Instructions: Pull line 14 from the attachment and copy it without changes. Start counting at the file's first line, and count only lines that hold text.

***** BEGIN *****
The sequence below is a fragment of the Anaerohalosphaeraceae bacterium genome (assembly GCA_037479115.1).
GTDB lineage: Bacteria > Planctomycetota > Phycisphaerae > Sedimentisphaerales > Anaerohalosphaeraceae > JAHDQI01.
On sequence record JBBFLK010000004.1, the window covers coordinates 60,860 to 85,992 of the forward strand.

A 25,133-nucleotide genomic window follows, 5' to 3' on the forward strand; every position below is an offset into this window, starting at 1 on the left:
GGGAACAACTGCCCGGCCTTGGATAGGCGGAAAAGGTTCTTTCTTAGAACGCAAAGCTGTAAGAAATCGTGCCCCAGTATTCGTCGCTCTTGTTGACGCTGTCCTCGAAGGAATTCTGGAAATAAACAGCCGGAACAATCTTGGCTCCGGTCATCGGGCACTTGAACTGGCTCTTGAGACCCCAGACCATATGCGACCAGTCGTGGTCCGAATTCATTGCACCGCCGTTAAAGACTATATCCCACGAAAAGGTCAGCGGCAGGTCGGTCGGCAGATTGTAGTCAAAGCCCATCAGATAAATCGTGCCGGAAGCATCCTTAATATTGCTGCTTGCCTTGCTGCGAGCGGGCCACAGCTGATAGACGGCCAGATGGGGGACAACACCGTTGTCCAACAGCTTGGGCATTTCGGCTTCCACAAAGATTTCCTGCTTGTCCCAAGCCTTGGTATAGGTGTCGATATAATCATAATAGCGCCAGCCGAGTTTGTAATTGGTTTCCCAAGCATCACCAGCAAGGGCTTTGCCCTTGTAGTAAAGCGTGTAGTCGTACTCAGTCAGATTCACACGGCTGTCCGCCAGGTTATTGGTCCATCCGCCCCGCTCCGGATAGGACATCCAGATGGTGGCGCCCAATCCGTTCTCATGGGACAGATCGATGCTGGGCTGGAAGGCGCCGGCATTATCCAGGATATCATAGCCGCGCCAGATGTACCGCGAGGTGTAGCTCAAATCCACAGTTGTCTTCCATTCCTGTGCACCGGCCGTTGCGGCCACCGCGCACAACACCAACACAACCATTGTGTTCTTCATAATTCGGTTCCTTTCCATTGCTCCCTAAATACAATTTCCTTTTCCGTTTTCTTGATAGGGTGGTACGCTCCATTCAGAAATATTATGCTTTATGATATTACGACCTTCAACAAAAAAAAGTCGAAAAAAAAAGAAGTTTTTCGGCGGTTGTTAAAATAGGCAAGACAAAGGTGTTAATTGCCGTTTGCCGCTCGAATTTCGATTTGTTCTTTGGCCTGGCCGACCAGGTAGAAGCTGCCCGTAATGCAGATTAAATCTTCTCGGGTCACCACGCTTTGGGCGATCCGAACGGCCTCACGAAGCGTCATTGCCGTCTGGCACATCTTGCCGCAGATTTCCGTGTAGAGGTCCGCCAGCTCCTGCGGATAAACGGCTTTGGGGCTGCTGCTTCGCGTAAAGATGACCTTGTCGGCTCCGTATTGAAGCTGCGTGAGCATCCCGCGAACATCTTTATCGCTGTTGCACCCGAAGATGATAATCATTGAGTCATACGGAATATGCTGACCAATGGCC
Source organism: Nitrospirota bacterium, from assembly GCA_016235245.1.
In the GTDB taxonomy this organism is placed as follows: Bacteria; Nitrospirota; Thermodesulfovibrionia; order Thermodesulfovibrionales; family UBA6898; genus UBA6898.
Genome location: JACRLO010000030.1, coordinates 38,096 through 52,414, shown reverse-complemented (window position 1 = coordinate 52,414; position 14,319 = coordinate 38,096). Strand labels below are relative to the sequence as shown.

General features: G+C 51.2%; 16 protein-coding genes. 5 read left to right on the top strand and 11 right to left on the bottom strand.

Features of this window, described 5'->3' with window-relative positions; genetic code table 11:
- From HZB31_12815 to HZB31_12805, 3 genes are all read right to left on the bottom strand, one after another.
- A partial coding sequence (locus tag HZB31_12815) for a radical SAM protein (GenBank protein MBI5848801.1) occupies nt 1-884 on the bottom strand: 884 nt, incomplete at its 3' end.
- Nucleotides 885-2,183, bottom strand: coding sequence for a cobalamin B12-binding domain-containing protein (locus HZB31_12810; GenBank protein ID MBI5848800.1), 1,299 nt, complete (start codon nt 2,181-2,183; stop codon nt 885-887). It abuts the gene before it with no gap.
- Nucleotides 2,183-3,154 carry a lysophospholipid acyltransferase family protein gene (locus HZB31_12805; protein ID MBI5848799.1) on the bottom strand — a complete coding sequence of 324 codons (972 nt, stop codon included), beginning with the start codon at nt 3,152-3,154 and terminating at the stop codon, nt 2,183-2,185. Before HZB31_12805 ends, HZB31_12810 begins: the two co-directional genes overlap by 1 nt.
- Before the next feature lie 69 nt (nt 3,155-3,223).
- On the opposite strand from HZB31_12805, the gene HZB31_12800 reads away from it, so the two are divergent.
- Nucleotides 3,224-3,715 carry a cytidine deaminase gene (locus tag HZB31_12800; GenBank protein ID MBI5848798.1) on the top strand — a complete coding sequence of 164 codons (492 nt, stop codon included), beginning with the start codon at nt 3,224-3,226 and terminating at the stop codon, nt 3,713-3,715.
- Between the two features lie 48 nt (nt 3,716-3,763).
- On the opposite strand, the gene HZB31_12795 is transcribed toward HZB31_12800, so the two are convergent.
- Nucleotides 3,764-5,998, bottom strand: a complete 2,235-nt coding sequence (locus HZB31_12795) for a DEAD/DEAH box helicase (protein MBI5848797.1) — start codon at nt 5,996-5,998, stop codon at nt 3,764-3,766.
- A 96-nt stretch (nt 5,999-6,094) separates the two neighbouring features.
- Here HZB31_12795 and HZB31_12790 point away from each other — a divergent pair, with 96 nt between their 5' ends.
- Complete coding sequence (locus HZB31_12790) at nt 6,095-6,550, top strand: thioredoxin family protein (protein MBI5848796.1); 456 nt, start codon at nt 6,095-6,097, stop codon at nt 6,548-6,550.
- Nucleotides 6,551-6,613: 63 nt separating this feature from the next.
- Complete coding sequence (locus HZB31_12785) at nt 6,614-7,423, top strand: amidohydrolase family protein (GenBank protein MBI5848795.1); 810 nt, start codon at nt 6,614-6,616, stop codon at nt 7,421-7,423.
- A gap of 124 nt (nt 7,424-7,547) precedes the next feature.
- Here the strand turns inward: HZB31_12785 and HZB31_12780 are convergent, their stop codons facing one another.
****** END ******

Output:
- Nucleotides 2,183-3,154 carry a lysophospholipid acyltransferase family protein gene (locus HZB31_12805; protein ID MBI5848799.1) on the bottom strand — a complete coding sequence of 324 codons (972 nt, stop codon included), beginning with the start codon at nt 3,152-3,154 and terminating at the stop codon, nt 2,183-2,185. Before HZB31_12805 ends, HZB31_12810 begins: the two co-directional genes overlap by 1 nt.